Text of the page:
Whether your treasure on the water is colored gold, bronze or silver, the X-Rap by Rapala (www.rapala.com) marks the spot for great fishing.
My experience with crankbaits has been limited; being predominately a river angler has restricted my usual arsenal to jigs and soft plastics which are comparatively inexpensive to most other lures. Crankbaits, for my style of fishing, have typically been reserved for those times that I'm trolling for walleyes on a summer breakline or working an area that is relatively snag-free.
This spring, like last year, I vowed to add a few new lures to my arsenal, and use those underutilized ones collecting dust in my tacklebox. The X-Rap -"the extreme-action slashbait"- was one such lure. Why I waited until now to employ it as a standard is beyond me.
In the past I had caught several nice largemouth bass on it at a local reservoir two years ago and a number of pike last season. The X-Rap cranked well, responded to each snap of the rod and gave a good performance in the role of a stunned and dying baitfish.
Making good on my promise for this season, the first night we trolled the Grumman into position for some April smallmouth bass fishing, I flung out my offering - a large silver-black X-Rap - into the creek mouth and waited for the splashdown circles to subside.
One turn of the reel handle to gather up the slack and a jerk-jerk-pause got the night started. A 16-inch smallmouth had struck the moment the lure stopped and suspended in the water column. I leaned back on the rod and felt the hook hit jaw - the battle was on. It was a duel that would repeat itself a dozen times in the following hour. That night was only the beginning
While at Devils Lake for some late April pike fishing, I had wandered away from the group looking for active fish on the windward side of the highway. Casting the silver-blue X-Rap out from the rocks, I managed several pike around two pounds, but nothing to get excited about. A few minutes later the report came from across the road, my brother had hooked into a fat 21-inch walleye.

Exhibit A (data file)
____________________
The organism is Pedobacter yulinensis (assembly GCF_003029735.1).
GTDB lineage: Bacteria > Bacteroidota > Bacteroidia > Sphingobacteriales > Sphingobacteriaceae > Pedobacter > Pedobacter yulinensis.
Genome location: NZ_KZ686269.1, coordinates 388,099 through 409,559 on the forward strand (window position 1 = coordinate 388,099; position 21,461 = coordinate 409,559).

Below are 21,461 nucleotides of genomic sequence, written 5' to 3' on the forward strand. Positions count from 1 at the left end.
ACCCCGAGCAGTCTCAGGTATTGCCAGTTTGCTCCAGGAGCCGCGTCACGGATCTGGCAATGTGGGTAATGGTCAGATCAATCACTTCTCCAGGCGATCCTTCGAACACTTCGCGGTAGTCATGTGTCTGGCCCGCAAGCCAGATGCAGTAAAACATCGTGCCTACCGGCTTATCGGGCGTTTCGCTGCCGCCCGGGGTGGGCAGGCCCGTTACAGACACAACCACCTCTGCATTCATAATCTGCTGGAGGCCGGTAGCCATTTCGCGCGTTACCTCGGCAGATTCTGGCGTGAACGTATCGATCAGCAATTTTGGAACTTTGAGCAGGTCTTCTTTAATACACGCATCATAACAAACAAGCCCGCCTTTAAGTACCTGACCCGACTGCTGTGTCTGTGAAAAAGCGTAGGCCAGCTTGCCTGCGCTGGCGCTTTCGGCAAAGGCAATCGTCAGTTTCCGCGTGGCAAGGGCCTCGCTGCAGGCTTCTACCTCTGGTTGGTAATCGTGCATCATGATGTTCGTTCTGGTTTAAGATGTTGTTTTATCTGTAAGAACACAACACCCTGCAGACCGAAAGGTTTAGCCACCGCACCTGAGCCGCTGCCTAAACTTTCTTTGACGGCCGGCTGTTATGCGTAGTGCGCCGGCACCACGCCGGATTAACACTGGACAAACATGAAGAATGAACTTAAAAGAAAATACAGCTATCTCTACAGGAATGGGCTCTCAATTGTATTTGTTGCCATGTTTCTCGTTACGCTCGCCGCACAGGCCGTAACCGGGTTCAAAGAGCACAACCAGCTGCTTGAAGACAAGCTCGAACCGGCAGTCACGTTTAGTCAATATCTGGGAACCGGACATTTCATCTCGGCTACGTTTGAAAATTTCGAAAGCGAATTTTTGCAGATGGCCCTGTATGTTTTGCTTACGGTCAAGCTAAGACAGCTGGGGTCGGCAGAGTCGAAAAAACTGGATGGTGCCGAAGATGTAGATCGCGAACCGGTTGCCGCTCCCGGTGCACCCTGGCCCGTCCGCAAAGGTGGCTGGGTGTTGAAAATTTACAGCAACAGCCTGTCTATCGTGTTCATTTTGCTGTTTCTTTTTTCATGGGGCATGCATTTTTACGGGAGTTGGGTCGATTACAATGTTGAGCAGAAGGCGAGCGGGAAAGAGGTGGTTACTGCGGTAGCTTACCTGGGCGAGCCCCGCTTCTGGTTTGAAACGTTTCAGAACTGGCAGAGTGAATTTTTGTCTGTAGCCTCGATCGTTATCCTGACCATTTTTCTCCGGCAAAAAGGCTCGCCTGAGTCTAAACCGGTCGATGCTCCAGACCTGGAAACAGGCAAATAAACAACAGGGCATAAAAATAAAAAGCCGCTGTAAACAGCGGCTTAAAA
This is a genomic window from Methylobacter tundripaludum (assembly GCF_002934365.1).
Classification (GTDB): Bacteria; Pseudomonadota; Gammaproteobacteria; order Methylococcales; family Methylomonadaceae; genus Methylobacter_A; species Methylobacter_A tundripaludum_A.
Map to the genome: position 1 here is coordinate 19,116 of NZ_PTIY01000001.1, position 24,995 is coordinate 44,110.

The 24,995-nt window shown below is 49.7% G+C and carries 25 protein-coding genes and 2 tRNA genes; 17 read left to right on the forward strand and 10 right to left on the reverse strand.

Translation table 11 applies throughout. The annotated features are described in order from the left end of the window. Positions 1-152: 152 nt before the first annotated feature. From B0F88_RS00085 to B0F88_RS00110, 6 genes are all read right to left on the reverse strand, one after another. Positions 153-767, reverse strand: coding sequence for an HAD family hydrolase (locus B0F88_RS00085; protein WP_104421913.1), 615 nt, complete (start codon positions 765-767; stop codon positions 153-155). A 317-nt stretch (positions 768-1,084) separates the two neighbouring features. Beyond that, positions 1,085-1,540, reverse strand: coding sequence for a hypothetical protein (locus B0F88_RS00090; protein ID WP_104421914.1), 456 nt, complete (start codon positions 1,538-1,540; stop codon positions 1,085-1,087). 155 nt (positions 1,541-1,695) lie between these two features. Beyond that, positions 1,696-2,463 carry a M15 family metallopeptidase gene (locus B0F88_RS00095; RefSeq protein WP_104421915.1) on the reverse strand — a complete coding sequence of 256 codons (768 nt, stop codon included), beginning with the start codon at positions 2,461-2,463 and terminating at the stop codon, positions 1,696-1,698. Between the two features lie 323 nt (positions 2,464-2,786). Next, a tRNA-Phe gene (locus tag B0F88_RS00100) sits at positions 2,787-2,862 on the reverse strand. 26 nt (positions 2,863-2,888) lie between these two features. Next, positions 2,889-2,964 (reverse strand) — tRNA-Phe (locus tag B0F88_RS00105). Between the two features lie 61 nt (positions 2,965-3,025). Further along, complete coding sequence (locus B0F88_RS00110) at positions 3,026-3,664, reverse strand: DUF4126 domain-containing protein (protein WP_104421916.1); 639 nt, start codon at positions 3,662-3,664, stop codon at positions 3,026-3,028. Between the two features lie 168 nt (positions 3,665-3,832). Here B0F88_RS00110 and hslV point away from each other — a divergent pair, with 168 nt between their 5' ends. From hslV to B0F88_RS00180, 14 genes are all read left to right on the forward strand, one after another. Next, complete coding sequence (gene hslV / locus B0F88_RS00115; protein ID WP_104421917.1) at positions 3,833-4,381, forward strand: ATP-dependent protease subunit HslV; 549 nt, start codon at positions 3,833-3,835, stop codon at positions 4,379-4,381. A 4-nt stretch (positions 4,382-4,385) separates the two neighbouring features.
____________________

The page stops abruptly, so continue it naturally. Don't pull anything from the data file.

"It just hammered it, right before I started to twitch it toward shore," my brother recounted of the violent strike; "I was sure it was a pike," he continued. Though it was the only walleye of the trip, we were all convinced of the X-Rap's capabilities as a multi-species trigger.
That triggering power lies in the presentation of the lure. It doesn't boast the obvious wiggle of Rapala's other lures such as the Original Floater or the Shad Rap. What it does have is an action that mimics a spastic baitfish either fleeing from predators or dying in front of them. The action comes from a combination of the angler's will and the body of the bait. It is meant to be worked in an erratic fashion, manipulated like a puppet with the angler as the puppeteer. A jerk-pause retrieve triggers bites, and can be sped up or slowed down or adjusted in length to the preference of the fish.
Coming in a multitude of patterns, the X-Rap can match most any forage species such as minnows, perch and shiners, or draw strikes with attractor hues of orange, pink and blue.
The elongated profile is perfect for setting off big game fish that feed on baitfish of similar size and shape. In sizes ranging from three-and-one-eighth, to almost six inches in standard, jointed, topwater and deep models, there is a size and a style for every species of fish from white bass to northern pike. The X-Rap is now a "must-have" in my tacklebox
Give one a try this season; it just might be the key to unlocking a treasure trove of success…in our outdoors.